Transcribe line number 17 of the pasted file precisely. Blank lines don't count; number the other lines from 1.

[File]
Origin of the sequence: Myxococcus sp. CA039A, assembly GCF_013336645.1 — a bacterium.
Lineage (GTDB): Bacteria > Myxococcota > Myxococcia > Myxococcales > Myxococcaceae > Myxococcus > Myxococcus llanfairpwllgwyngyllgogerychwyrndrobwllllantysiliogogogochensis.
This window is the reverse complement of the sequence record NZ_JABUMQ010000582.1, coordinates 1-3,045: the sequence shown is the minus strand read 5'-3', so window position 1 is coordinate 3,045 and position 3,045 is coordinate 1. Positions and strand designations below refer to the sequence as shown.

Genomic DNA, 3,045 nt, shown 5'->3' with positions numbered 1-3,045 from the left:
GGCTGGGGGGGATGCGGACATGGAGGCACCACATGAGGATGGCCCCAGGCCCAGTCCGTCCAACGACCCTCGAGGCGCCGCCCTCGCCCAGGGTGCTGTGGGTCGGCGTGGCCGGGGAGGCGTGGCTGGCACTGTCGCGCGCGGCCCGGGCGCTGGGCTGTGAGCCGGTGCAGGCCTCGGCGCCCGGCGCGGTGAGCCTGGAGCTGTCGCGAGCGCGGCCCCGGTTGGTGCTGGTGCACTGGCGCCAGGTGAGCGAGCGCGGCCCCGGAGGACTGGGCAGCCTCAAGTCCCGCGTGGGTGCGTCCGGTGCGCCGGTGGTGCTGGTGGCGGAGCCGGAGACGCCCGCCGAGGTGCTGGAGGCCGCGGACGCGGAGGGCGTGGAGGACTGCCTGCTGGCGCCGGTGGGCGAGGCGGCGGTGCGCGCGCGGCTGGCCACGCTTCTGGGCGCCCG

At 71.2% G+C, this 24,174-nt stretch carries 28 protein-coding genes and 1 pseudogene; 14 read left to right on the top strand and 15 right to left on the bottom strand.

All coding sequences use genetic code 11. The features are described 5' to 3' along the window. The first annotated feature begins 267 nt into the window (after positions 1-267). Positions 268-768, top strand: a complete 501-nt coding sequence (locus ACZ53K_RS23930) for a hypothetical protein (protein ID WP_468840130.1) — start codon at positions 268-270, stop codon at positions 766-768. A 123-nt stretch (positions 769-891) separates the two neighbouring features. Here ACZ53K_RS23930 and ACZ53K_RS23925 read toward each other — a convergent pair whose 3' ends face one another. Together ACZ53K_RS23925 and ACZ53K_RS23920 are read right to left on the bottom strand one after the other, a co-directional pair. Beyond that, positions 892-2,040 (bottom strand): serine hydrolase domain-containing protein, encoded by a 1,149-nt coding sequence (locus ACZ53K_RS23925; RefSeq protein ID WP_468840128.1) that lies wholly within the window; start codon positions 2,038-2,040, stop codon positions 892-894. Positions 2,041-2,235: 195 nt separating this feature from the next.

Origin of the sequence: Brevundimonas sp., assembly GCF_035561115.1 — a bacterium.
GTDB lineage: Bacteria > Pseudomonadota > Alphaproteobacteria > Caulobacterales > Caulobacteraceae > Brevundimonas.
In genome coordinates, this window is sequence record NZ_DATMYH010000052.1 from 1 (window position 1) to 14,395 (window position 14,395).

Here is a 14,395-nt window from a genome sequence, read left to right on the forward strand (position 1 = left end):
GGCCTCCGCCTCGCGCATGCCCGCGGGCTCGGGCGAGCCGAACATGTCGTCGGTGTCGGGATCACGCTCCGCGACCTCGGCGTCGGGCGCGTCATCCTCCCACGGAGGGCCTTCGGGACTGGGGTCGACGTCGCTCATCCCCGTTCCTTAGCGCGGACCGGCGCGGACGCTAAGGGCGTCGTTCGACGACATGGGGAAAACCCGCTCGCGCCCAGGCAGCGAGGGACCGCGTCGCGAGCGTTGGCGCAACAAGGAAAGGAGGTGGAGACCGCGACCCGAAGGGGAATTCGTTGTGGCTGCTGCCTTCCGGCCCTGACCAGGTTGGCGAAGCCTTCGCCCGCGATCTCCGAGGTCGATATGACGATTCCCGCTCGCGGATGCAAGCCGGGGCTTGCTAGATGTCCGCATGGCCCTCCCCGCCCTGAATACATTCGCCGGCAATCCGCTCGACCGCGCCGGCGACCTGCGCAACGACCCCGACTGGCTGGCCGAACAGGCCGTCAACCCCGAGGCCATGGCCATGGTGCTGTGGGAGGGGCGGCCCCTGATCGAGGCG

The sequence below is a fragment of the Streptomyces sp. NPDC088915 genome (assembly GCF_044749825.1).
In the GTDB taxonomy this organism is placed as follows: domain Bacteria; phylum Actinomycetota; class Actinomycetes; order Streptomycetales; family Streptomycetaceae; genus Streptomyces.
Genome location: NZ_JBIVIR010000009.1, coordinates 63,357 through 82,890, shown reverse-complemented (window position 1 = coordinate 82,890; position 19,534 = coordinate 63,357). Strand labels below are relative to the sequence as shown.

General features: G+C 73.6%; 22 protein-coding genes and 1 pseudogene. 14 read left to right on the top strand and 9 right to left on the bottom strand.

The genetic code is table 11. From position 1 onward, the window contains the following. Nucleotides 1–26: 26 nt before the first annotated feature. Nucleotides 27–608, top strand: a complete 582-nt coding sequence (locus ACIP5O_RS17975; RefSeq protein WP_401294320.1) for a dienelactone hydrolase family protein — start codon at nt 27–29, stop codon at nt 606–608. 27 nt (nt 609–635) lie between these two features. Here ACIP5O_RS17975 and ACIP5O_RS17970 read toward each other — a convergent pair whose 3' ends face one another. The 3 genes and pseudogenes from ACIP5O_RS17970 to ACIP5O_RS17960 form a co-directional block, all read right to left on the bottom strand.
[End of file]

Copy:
The genetic code is table 11. From position 1 onward, the window contains the following. Nucleotides 1–26: 26 nt before the first annotated feature. Nucleotides 27–608, top strand: a complete 582-nt coding sequence (locus ACIP5O_RS17975; RefSeq protein WP_401294320.1) for a dienelactone hydrolase family protein — start codon at nt 27–29, stop codon at nt 606–608. 27 nt (nt 609–635) lie between these two features. Here ACIP5O_RS17975 and ACIP5O_RS17970 read toward each other — a convergent pair whose 3' ends face one another. The 3 genes and pseudogenes from ACIP5O_RS17970 to ACIP5O_RS17960 form a co-directional block, all read right to left on the bottom strand.